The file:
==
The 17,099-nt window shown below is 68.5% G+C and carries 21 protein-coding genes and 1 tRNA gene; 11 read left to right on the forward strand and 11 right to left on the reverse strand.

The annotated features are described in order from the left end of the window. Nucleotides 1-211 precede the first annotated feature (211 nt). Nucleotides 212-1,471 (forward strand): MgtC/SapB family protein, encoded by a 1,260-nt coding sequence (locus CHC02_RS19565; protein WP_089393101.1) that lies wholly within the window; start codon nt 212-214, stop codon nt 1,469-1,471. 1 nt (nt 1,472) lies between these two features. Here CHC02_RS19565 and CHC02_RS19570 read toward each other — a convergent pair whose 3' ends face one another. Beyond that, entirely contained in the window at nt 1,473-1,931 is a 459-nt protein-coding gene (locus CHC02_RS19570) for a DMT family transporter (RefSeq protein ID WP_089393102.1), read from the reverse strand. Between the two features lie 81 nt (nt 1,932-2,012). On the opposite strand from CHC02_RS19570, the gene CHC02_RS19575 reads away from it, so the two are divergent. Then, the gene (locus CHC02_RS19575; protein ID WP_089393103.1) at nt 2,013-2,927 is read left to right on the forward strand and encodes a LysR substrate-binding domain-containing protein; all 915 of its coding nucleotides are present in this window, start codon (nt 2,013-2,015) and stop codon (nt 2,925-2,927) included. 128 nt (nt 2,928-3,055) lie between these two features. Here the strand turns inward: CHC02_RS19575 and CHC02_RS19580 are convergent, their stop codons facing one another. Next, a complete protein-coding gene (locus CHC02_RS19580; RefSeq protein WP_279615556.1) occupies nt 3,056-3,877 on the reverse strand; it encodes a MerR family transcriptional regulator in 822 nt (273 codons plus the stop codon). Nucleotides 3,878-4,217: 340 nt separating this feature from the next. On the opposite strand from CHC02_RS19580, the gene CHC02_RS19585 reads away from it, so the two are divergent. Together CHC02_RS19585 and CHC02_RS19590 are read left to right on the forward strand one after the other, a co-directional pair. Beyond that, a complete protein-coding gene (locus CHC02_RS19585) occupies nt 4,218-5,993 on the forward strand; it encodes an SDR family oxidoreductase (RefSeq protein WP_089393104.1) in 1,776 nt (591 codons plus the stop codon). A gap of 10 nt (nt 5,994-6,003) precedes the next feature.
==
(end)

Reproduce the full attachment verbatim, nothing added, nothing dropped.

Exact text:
The 17,099-nt window shown below is 68.5% G+C and carries 21 protein-coding genes and 1 tRNA gene; 11 read left to right on the forward strand and 11 right to left on the reverse strand.

The annotated features are described in order from the left end of the window. Nucleotides 1-211 precede the first annotated feature (211 nt). Nucleotides 212-1,471 (forward strand): MgtC/SapB family protein, encoded by a 1,260-nt coding sequence (locus CHC02_RS19565; protein WP_089393101.1) that lies wholly within the window; start codon nt 212-214, stop codon nt 1,469-1,471. 1 nt (nt 1,472) lies between these two features. Here CHC02_RS19565 and CHC02_RS19570 read toward each other — a convergent pair whose 3' ends face one another. Beyond that, entirely contained in the window at nt 1,473-1,931 is a 459-nt protein-coding gene (locus CHC02_RS19570) for a DMT family transporter (RefSeq protein ID WP_089393102.1), read from the reverse strand. Between the two features lie 81 nt (nt 1,932-2,012). On the opposite strand from CHC02_RS19570, the gene CHC02_RS19575 reads away from it, so the two are divergent. Then, the gene (locus CHC02_RS19575; protein ID WP_089393103.1) at nt 2,013-2,927 is read left to right on the forward strand and encodes a LysR substrate-binding domain-containing protein; all 915 of its coding nucleotides are present in this window, start codon (nt 2,013-2,015) and stop codon (nt 2,925-2,927) included. 128 nt (nt 2,928-3,055) lie between these two features. Here the strand turns inward: CHC02_RS19575 and CHC02_RS19580 are convergent, their stop codons facing one another. Next, a complete protein-coding gene (locus CHC02_RS19580; RefSeq protein WP_279615556.1) occupies nt 3,056-3,877 on the reverse strand; it encodes a MerR family transcriptional regulator in 822 nt (273 codons plus the stop codon). Nucleotides 3,878-4,217: 340 nt separating this feature from the next. On the opposite strand from CHC02_RS19580, the gene CHC02_RS19585 reads away from it, so the two are divergent. Together CHC02_RS19585 and CHC02_RS19590 are read left to right on the forward strand one after the other, a co-directional pair. Beyond that, a complete protein-coding gene (locus CHC02_RS19585) occupies nt 4,218-5,993 on the forward strand; it encodes an SDR family oxidoreductase (RefSeq protein WP_089393104.1) in 1,776 nt (591 codons plus the stop codon). A gap of 10 nt (nt 5,994-6,003) precedes the next feature.